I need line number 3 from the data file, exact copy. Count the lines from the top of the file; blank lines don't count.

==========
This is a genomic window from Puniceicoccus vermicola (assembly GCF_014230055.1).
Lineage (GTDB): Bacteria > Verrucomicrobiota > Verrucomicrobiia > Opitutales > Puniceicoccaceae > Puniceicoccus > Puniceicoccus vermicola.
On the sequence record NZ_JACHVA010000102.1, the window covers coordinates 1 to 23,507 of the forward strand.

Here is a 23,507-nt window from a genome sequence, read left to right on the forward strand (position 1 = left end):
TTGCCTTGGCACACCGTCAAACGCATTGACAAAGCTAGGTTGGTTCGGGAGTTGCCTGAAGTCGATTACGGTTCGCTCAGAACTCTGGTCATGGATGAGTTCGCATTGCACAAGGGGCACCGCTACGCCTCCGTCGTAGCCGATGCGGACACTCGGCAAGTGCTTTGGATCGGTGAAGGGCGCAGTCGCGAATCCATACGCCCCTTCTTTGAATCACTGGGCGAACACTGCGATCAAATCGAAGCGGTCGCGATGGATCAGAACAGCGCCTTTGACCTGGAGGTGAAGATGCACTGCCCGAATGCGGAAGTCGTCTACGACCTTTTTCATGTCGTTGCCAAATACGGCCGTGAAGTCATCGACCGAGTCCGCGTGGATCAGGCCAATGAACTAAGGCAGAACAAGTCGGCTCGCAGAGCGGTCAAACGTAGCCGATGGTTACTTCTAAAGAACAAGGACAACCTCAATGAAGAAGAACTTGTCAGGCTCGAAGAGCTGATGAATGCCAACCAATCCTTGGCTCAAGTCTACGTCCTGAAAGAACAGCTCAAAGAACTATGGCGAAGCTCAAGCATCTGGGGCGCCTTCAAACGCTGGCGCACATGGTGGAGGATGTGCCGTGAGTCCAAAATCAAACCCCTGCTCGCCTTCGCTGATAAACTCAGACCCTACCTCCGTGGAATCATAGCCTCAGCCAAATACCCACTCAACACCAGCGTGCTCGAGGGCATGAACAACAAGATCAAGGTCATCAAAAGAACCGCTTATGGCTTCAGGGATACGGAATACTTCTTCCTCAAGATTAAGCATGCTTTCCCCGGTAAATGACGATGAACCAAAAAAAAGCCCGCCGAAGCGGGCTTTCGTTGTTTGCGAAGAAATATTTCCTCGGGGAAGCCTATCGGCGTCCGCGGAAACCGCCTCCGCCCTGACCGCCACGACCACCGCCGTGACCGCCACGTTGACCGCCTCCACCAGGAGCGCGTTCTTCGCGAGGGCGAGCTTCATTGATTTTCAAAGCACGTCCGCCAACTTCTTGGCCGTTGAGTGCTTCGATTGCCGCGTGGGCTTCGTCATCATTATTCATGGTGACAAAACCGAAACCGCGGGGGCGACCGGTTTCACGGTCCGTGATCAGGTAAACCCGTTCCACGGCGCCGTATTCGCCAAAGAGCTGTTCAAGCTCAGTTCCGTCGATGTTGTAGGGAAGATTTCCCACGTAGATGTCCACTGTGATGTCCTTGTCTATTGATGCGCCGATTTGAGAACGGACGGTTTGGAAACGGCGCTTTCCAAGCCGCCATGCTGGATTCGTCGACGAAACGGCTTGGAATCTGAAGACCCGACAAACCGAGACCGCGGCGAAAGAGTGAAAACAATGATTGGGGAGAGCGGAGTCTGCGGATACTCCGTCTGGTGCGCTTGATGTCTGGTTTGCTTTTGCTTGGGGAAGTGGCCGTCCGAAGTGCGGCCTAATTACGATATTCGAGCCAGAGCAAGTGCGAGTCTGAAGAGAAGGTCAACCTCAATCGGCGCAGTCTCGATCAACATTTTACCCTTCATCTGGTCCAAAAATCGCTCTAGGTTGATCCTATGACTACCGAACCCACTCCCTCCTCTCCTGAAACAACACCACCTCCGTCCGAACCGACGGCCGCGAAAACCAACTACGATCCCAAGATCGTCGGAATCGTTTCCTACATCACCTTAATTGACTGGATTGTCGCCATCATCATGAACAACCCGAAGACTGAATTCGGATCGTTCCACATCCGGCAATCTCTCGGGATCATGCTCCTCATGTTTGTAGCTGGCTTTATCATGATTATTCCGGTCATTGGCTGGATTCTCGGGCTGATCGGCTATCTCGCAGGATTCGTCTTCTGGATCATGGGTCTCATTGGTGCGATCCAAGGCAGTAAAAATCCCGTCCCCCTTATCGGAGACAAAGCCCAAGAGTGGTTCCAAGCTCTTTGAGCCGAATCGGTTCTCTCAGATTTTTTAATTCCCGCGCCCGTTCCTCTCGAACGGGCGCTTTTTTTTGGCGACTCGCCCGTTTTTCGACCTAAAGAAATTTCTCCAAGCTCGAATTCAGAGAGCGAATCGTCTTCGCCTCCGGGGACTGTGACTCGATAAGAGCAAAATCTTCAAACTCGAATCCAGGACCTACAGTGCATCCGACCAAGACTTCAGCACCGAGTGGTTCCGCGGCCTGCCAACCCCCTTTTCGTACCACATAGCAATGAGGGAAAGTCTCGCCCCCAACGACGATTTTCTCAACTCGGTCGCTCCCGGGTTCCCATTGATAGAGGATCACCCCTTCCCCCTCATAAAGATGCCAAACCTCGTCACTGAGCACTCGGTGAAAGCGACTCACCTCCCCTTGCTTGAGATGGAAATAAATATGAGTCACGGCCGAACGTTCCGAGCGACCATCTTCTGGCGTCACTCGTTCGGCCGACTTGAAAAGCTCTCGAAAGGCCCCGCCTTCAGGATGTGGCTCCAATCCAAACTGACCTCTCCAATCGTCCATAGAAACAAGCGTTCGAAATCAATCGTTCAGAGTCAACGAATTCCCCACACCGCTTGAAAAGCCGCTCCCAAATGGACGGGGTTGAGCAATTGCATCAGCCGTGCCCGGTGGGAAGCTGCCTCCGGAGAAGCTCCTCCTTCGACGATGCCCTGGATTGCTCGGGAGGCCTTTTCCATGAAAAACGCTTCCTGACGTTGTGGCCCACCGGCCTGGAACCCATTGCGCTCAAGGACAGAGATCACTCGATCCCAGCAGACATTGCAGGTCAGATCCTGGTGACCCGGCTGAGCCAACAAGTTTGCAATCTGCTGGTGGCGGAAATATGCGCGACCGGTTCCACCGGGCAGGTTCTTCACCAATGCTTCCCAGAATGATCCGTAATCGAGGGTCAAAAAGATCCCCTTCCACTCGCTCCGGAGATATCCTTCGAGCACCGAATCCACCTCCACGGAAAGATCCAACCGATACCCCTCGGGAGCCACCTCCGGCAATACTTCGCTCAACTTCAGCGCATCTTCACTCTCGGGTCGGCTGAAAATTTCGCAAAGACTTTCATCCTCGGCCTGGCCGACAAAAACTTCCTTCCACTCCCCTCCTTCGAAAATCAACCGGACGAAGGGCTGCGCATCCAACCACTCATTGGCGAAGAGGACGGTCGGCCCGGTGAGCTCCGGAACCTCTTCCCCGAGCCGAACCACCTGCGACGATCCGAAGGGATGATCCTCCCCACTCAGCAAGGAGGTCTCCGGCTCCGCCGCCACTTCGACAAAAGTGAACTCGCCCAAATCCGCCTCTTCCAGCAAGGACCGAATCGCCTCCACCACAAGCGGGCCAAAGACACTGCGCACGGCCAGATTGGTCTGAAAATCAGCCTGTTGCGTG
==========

On the sequence record NZ_JACHVA010000102.1, the window covers coordinates 1 to 23,507 of the forward strand.